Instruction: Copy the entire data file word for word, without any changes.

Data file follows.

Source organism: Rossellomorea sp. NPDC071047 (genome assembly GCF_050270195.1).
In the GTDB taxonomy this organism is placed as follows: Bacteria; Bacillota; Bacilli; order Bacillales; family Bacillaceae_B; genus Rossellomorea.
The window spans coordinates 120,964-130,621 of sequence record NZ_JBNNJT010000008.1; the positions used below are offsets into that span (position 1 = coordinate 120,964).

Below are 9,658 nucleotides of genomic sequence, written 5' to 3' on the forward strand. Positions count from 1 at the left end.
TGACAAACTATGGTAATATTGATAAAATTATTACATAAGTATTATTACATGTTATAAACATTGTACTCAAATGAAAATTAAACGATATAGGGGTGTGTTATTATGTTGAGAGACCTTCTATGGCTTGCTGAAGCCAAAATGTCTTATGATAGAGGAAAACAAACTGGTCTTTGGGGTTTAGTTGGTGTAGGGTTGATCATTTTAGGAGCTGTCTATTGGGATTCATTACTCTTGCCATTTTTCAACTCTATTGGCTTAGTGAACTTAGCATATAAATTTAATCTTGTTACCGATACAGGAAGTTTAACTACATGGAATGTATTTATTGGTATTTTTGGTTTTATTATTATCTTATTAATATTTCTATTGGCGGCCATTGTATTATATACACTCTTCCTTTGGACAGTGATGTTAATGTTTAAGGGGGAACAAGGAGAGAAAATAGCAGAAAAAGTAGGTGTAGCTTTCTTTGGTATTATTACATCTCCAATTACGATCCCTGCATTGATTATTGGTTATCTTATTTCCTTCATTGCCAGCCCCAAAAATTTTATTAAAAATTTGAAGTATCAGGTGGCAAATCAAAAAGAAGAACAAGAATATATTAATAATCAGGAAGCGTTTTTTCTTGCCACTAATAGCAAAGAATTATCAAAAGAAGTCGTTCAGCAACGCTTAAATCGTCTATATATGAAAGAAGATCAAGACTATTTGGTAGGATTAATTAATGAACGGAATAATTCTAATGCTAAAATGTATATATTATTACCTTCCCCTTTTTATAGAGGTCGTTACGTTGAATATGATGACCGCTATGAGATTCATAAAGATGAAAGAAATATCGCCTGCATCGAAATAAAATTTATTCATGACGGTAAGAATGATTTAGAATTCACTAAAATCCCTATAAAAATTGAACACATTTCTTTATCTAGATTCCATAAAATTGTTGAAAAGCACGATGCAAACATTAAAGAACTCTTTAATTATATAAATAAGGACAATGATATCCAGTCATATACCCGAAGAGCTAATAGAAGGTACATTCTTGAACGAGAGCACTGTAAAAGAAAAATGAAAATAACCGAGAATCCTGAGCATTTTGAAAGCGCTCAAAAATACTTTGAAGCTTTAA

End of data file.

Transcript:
Source organism: Rossellomorea sp. NPDC071047 (genome assembly GCF_050270195.1).
In the GTDB taxonomy this organism is placed as follows: Bacteria; Bacillota; Bacilli; order Bacillales; family Bacillaceae_B; genus Rossellomorea.
The window spans coordinates 120,964-130,621 of sequence record NZ_JBNNJT010000008.1; the positions used below are offsets into that span (position 1 = coordinate 120,964).

Below are 9,658 nucleotides of genomic sequence, written 5' to 3' on the forward strand. Positions count from 1 at the left end.
TGACAAACTATGGTAATATTGATAAAATTATTACATAAGTATTATTACATGTTATAAACATTGTACTCAAATGAAAATTAAACGATATAGGGGTGTGTTATTATGTTGAGAGACCTTCTATGGCTTGCTGAAGCCAAAATGTCTTATGATAGAGGAAAACAAACTGGTCTTTGGGGTTTAGTTGGTGTAGGGTTGATCATTTTAGGAGCTGTCTATTGGGATTCATTACTCTTGCCATTTTTCAACTCTATTGGCTTAGTGAACTTAGCATATAAATTTAATCTTGTTACCGATACAGGAAGTTTAACTACATGGAATGTATTTATTGGTATTTTTGGTTTTATTATTATCTTATTAATATTTCTATTGGCGGCCATTGTATTATATACACTCTTCCTTTGGACAGTGATGTTAATGTTTAAGGGGGAACAAGGAGAGAAAATAGCAGAAAAAGTAGGTGTAGCTTTCTTTGGTATTATTACATCTCCAATTACGATCCCTGCATTGATTATTGGTTATCTTATTTCCTTCATTGCCAGCCCCAAAAATTTTATTAAAAATTTGAAGTATCAGGTGGCAAATCAAAAAGAAGAACAAGAATATATTAATAATCAGGAAGCGTTTTTTCTTGCCACTAATAGCAAAGAATTATCAAAAGAAGTCGTTCAGCAACGCTTAAATCGTCTATATATGAAAGAAGATCAAGACTATTTGGTAGGATTAATTAATGAACGGAATAATTCTAATGCTAAAATGTATATATTATTACCTTCCCCTTTTTATAGAGGTCGTTACGTTGAATATGATGACCGCTATGAGATTCATAAAGATGAAAGAAATATCGCCTGCATCGAAATAAAATTTATTCATGACGGTAAGAATGATTTAGAATTCACTAAAATCCCTATAAAAATTGAACACATTTCTTTATCTAGATTCCATAAAATTGTTGAAAAGCACGATGCAAACATTAAAGAACTCTTTAATTATATAAATAAGGACAATGATATCCAGTCATATACCCGAAGAGCTAATAGAAGGTACATTCTTGAACGAGAGCACTGTAAAAGAAAAATGAAAATAACCGAGAATCCTGAGCATTTTGAAAGCGCTCAAAAATACTTTGAAGCTTTAA